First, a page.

his research is represented by Equation 5-1.
39
1
H(z>
(5-1)
=
-
1
where
-1
-2TT(BW)TS
cos(2flFTs )z
2e
-4"iT<BW)Ts
-2
e
z
center frequency of the formant,
F is the
and BW
is
The pole locations associated
the bandwidth of the formant.
with this transfer function are:
z
=
A e
-
Je
Converting Equation 5-1 into polar form produces Equation
5-2.
H(z)
(Eqn 5-2)
=
-1
A
z
several mathematical manipulations and
Through
A and 8,
for
2
2A cos 8z
-
1
-2
solving
the following relationships for F and BW
are
determined:
F
8
=
BW
=
/
2
TT
(5-3)
T
(5-4)
(-In A )/ 2TT T
-2iT(BW) T
where
A
=
Assuming
(the
and
e
that
a
8
general
2
iT
FT
linear relationship exists
original frequency) and F
several
=
'
(the
modified
expressions are stated to
40
between
F
frequency)
illustrate
the
underlying
modification to the pole locations.
Note
that
the following equations are all linear relationships.
F'
most
6
F
(5-5)
'
=
c*BW
(5-6)
8'
—
*e
(5-7)
ex
(5-8)
BW
The
=
important consideration for
producing
these
relationships is guaranteeing that no unstable poles will be
created by shifting them outside the unit circle.
of
the
specifics
on Hall's development see
For more
Reference
3,
pages 49 and 50.
Two
experiments are illustrated in Hall's thesis.
They
are:
1.
Pitch was reduced by a factor of
and the
.58
formant
frequencies reduced by
.88
for
voiced
speech
2.
The same modification
unvoiced speech.
was done for
segment
a
Hall concluded that upon completion of the process
of
most
listeners agreed that, although the input speech was female.
the
also
modified output speech sounded typically male.
noted
that
lacking in quality,
tapes
which
although the audio
output
it was intelligible
recorded
audio
that
available for subjective evaluation.
41
are
was
somewhat
was
CRef 3:p.
output
It
73]
no
.
The
longer
predictive coding is a means to an end for Hall.
Linear
processes
mentioned
the the variables
modifies
He
the
speech with
LPC
(F,BW,0,A>,
programs.
computer
and
This
conversion between an autoregressive vocal track model and
most easily by
(implemented
model
LPC
configuration)
is
through Equations
possible
filter
lattice
a
a
(4-3)
and
(4-4)
The mathematics are simple.
that
is
the
relationship
representations of speech,
between
C.
the AR model and the LPC
To calculate one,
is to calculate the other.
§tatement_gf _Theory
•
LPC techniques can serve as a
As mentioned earlier,
tool
modifying the acoustic properties of
for
This
signal.
thesis postulates that
a
spectral
envelope of the speech
wave
frequency content of that wave form.
exists
which determine
form,
modifying
the
reflection
and
the
If this relationship
and the linear relationship is determined,
selectively
speech
the
linear relationship
exists between the reflection coefficients,
the
model,
NEW PROPOSITION
A
1
different
two
the
are closely associated with one another.
in a sense,
here
What is most important
then
coefficients,
by
the
frequency content will also be modified.
Is
reflection
relationship
between
the
coefficients (K's) and frequency
content?
The
there
a
linear
42
first
step
case.
Since speech is often represented as
different frequencies,
many
analyze
out
in our proof is to analyze the most
to be negative,
combination of
a
the simplest case would be
fixed frequency sine wave.
a
simplified
to
If the results
turn
complex
case
then exploring the more
(speech) would probably be futile.
Sine_Wave_Experiment
2-
considered
frequency a pure sine
wave
continuous energy and amplitude
a
may
be
which
signal
generate an audible pitch when it is within the 200 Hz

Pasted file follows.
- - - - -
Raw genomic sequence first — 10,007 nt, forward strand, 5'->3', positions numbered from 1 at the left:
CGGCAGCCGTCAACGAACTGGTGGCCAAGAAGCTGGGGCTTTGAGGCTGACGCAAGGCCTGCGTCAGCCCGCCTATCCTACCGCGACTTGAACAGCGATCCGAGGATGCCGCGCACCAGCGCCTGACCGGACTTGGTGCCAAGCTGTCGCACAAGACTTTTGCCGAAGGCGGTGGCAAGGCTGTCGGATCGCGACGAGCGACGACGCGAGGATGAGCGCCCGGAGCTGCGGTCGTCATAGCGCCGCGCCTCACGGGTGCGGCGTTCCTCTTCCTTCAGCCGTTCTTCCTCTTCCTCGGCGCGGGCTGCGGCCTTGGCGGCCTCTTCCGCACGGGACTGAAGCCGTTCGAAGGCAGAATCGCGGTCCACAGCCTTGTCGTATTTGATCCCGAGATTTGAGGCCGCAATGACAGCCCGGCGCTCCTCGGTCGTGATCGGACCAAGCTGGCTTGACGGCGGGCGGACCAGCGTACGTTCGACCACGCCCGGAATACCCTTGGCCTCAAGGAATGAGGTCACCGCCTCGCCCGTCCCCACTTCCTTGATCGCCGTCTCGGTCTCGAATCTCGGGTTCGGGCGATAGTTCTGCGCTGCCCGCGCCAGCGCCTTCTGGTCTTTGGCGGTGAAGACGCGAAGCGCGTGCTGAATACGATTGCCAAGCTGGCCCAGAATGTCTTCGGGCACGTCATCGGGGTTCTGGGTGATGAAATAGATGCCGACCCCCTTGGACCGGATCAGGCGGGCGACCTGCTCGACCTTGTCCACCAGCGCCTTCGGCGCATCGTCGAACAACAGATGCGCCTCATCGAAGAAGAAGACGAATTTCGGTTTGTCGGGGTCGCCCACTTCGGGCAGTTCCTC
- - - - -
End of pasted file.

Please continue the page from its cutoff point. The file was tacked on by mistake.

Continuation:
will
to
given
any
At
15 kHz audible range.
wave
speech
normal
audible pitch range is somewhere
the
forms,
When dealing with
between
200 Hz and 5 kHz.
A
for
computer program was written in Fortran CApp.
use on the IBM 3033
and
rate
incremented
the
,
to produce a sine wave for further
The resultant sine wave could be sampled at
analysis.
desired
Aj
frequency
of
the
wave
any
could
be
satisfy the range requirements of 200 Hz
to
5 kHz.
Once
wave
sine
coefficients
were
holding
file
frequency
calculated for
and
the sampling rate was determined and the
a
set,
reflection
the
10ms time frame,
plotted to determine if
a
a
relationship exsists
frequency and the nth order K's.
43
stored in
between
determine
To
each
Equations
frequency.
4-11
and
4-12
were
noise on the outcome.
for
used.
affect
runs were also made to determine the
Additional
3•
12 reflection coefficients (K's)
of
The results were promising.
Sine_Wave_Exger imental_Resul ts
Appendixes
B
and C illustrate the apparent
linear
relationship that exsists between frequency and the LPC
K's in a noiseless environment.
order
illustrate
<S:N
=
same relationship in a
that
nth
Appendixes D and
E
environment
noise
10:1)
It
would
exist
between
Noise
on
Noise
addition
appear
that a linear
relationship
the different frequencies of
seems to affect
sine
a
the other hand changes that linear
does
wave.
relationship.
K7 through K12
much
more
than Kl through K6
Considering
K,
are
the mathematics involved in calculating
these observations are reasonable.
affected
most by small changes in
Since the later K's
the
input
signal,
addition of noise will affect them more drastically than the
earlier stages
.
Though these observations are promising, they are by
no means conclusive.
frequency
considered.
existed,
If no correlation between the K's
another
Nevertheless,
scheme would have
speech
to
be
is the more complicated
signal that we consider in the next two sections.
44
had
and
VI.
A.
SPEECH_PROCESSING_EXPERIMENT
INTRODUCTION
Now
the fundamentals of linear predictive
that
have been presented and a theory of frequency
proposed,
itself.
is
it
obtain
To
correlation
necessary
to work directly
the information we
are
between reflection coefficients
coding
transposition
speech
with
seeking,
and
the
frequency
content, speech samples must be demonstrated.
Documentation
used
concerning
the data
acquisition
in this research to obtain speech samples is
as Appendix F.
system
provided